Novartis’ Pluvicto Brings New Option to mCRPC Treatment

A new prostate cancer drug is sparking interest among payers and oncologists alike, according to a survey by Zitter Insights.

On March 23, the FDA approved Novartis Pharmaceuticals Corp.’s Pluvicto (lutetium Lu 177 vipivotide tetraxetan) (formerly referred to as 177Lu-PSMA-617) for the treatment of prostate-specific membrane antigen (PSMA)-positive metastatic castration-resistant prostate cancer (mCRPC) in people who have been treated with androgen receptor pathway inhibition and taxane-based chemotherapy. The product from Novartis unit Advanced Accelerator Applications USA, Inc. is the first FDA-approved targeted radioligand therapy for eligible people with mCRPC that combines a targeting compound with a therapeutic radioisotope.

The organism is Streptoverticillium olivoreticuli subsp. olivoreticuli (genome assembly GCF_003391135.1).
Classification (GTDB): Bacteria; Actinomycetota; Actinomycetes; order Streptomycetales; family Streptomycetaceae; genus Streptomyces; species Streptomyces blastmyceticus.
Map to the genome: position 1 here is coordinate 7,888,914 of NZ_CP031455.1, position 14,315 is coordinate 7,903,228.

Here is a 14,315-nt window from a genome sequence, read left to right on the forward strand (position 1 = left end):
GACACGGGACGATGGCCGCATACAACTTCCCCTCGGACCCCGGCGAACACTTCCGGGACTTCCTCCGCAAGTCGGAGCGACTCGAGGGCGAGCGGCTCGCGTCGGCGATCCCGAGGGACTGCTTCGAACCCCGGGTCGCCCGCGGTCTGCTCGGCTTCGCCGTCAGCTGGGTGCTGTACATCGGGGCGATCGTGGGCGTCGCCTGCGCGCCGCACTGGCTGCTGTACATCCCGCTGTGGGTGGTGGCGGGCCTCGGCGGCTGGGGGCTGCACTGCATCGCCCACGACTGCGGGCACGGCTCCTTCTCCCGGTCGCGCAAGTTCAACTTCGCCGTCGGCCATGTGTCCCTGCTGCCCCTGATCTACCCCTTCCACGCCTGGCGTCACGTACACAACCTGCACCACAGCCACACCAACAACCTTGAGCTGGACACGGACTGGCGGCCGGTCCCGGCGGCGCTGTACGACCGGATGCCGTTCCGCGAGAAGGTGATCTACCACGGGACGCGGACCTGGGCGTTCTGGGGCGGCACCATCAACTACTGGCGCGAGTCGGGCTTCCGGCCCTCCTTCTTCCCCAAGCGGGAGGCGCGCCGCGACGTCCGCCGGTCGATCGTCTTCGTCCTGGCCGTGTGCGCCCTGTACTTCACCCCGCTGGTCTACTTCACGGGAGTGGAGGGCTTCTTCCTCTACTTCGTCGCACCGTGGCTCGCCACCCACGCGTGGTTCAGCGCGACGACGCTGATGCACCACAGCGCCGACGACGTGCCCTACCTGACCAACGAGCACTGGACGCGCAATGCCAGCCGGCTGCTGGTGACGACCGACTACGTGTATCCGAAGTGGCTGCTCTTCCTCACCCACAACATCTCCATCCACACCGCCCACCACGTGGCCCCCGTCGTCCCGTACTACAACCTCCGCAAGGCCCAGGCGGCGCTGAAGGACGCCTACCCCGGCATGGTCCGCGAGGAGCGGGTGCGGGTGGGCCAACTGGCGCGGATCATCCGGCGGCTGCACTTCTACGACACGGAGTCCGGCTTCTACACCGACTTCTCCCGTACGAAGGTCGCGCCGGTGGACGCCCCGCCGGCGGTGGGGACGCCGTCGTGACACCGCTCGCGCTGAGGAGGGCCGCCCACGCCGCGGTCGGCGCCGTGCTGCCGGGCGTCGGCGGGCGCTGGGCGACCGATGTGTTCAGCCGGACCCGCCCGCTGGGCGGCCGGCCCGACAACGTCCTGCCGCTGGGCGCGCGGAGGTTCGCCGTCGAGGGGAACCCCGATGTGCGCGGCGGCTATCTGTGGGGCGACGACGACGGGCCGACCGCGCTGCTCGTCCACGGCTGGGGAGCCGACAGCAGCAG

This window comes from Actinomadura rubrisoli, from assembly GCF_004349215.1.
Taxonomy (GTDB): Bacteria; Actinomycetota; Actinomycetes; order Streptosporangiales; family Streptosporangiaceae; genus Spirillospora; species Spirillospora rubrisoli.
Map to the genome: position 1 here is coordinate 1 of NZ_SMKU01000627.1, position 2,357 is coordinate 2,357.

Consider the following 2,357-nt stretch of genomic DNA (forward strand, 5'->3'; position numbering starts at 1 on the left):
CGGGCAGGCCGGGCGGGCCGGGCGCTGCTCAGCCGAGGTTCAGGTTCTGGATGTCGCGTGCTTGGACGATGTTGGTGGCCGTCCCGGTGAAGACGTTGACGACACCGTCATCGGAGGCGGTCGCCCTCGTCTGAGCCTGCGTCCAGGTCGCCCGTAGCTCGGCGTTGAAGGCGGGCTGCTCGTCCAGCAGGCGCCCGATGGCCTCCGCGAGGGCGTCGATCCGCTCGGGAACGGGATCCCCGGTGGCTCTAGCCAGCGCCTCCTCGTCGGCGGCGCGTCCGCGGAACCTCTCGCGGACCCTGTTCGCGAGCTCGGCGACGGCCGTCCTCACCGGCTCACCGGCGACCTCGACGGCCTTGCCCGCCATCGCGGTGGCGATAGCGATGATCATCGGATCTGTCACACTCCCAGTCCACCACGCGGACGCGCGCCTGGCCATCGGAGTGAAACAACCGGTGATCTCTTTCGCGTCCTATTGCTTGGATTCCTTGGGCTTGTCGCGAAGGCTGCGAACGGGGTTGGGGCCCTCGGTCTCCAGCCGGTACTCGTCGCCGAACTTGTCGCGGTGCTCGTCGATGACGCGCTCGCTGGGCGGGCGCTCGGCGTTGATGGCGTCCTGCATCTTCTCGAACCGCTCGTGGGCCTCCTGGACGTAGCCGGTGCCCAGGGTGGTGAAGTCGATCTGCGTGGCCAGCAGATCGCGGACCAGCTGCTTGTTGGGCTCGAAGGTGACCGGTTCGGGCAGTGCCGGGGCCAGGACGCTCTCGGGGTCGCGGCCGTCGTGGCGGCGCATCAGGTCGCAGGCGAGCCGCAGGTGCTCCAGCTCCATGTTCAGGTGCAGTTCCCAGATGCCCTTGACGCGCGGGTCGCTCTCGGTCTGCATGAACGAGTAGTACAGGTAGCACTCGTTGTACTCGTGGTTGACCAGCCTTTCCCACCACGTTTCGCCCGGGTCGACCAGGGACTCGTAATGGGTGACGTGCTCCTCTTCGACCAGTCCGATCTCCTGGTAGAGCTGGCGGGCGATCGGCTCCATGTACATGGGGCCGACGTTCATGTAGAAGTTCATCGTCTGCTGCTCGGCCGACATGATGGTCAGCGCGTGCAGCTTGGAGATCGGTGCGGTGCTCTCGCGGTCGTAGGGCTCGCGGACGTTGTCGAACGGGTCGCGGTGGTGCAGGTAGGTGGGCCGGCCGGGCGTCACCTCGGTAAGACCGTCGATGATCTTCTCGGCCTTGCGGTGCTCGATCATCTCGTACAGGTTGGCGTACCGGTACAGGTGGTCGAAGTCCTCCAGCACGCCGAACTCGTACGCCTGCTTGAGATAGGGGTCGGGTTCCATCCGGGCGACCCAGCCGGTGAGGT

CMS Targets Patient-Assistance Programs; Rule Could Curtail Aid

CMS’s stance has long been that manufacturer-provided assistance given to patients is excluded from Best Price and average manufacturer price (AMP) calculation for prescription drugs. However, the rise of copayment accumulators and maximizers and health insurers’ subsequent taking of this assistance rather than allowing it to count toward patients’ deductibles and out-of-pocket maximums have caused the agency to rethink its position. A rule slated to take effect at the beginning of 2023 would reverse that longtime approach, potentially resulting in increased patient out-of-pocket costs for drugs and pharma companies being on the hook for ensuring they know exactly where their assistance is going, industry experts tell AIS Health, a division of MMIT.